Modern dance started when, at the beginning of the 20th century, we discovered the bare-footed dance in Europe. To strip the feet stated a new orientation, away from the classical aesthetics and ballet shoes. In dance the foot becomes an essential means of expression and a tool charged with a high symbolic value.
The exhibition of "feet of contemporary choreographers" by Lisa Rastl and Willi Dorner presents dance artists in relationship with their extremities of which Mathilde Monnier says: "La dance, c’est le pied" – Dancing means the feet. The feet of these excellent contemporary choreographers make up a series, showing those of famous colleagues such as Steve Paxton, Meg Stuart, Mark Tompkins, Lloyd Newson, Alain Platel or Nir Ben Gal, forming a kind of picture text about dance.
Each of the persons portrayed chose a special position or movement in his mind, or improvised, when he posed for the photographer. The black African Koffi Koko wanted to stand on a natural soil to demonstrate his close attachment to the earth. Nir Ben Gal was washing his feet when the picture was taken. Amanda Miller looked at hers, in front of the camera lens and uttered laconically and ambiguously: "My feet are big!" Rastl, the photographer and Dorner, the choreographer, did not want to show the feet in action on the stage, apart from Jérôme Bel who explicitly wanted a mise en scene among the theatre plush.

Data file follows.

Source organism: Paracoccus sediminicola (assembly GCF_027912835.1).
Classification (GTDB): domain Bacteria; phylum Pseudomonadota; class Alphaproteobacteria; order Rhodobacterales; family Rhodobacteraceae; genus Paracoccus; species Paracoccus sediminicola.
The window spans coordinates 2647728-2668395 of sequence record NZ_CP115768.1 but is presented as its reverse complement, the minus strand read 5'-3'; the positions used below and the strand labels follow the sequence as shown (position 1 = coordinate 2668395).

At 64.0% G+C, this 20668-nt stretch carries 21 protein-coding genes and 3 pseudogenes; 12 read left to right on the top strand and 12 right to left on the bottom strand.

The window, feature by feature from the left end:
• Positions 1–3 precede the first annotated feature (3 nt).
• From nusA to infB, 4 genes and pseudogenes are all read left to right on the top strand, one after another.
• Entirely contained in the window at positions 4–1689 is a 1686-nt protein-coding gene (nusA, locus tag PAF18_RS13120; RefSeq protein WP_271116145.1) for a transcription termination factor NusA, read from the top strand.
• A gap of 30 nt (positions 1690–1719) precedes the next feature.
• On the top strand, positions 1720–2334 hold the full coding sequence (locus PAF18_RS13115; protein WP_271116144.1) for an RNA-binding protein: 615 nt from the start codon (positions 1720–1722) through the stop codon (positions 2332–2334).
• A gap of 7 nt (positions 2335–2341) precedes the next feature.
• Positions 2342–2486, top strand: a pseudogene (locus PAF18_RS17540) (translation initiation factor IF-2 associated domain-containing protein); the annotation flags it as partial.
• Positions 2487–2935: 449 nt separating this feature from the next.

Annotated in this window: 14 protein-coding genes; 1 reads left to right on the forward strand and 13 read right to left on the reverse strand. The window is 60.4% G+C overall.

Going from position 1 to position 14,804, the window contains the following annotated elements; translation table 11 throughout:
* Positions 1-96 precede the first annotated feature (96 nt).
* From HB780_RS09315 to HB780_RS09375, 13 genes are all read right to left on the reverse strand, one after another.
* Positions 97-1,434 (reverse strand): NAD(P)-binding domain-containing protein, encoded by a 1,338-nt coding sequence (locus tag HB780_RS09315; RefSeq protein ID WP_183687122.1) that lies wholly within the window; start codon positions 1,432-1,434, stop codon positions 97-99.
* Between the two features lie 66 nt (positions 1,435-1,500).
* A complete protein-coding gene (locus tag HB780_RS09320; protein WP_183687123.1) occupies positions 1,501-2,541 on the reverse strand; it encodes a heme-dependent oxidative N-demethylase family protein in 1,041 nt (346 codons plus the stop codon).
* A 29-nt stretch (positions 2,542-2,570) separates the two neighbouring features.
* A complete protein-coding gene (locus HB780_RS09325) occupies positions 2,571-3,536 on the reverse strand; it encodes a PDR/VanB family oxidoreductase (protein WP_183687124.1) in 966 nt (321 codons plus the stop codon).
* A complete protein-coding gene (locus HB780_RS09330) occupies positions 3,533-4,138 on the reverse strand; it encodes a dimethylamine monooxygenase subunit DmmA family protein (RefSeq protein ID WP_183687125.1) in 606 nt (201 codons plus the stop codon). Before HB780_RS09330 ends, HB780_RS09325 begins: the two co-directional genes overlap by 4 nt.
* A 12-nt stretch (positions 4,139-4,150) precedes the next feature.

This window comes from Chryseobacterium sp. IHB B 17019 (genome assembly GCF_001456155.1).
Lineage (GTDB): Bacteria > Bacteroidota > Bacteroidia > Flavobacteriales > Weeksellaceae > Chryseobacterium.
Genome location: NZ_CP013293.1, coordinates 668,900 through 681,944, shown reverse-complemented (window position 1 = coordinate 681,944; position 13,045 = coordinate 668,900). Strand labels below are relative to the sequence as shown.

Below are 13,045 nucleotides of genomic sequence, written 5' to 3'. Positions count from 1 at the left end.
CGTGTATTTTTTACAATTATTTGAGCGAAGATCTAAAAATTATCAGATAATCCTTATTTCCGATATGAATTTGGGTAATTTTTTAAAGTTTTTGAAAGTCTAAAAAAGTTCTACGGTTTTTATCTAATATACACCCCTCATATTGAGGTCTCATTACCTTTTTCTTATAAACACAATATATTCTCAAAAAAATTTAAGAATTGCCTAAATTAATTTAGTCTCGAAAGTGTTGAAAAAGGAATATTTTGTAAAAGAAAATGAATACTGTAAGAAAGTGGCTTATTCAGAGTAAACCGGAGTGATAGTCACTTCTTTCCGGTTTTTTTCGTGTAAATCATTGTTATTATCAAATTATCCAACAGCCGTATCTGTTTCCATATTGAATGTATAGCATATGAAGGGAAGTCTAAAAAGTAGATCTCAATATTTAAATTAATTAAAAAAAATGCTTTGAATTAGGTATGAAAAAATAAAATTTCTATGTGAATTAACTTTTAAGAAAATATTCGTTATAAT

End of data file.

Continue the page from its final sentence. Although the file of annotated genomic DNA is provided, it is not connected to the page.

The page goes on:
The exhibition does not present dance photos but attempts to capture the characters of the respective artists. This is underlined by the short comments which were given during the photo sessions. What kind of relation do the choreographers have with the vulnerable limbs they use every day in a very different way to everybody else? The results are very individual and sometimes quite stunning. Some attitudes are meant in earnest. Susanne Linke stresses the capability of the dancer to talk to his feet "as seriously as to all his body". Wim Vandekeybus is more ironic when he says: "Feet are as important as a cunt, just that you have two of them." Very often, a foot says more than a thousand words.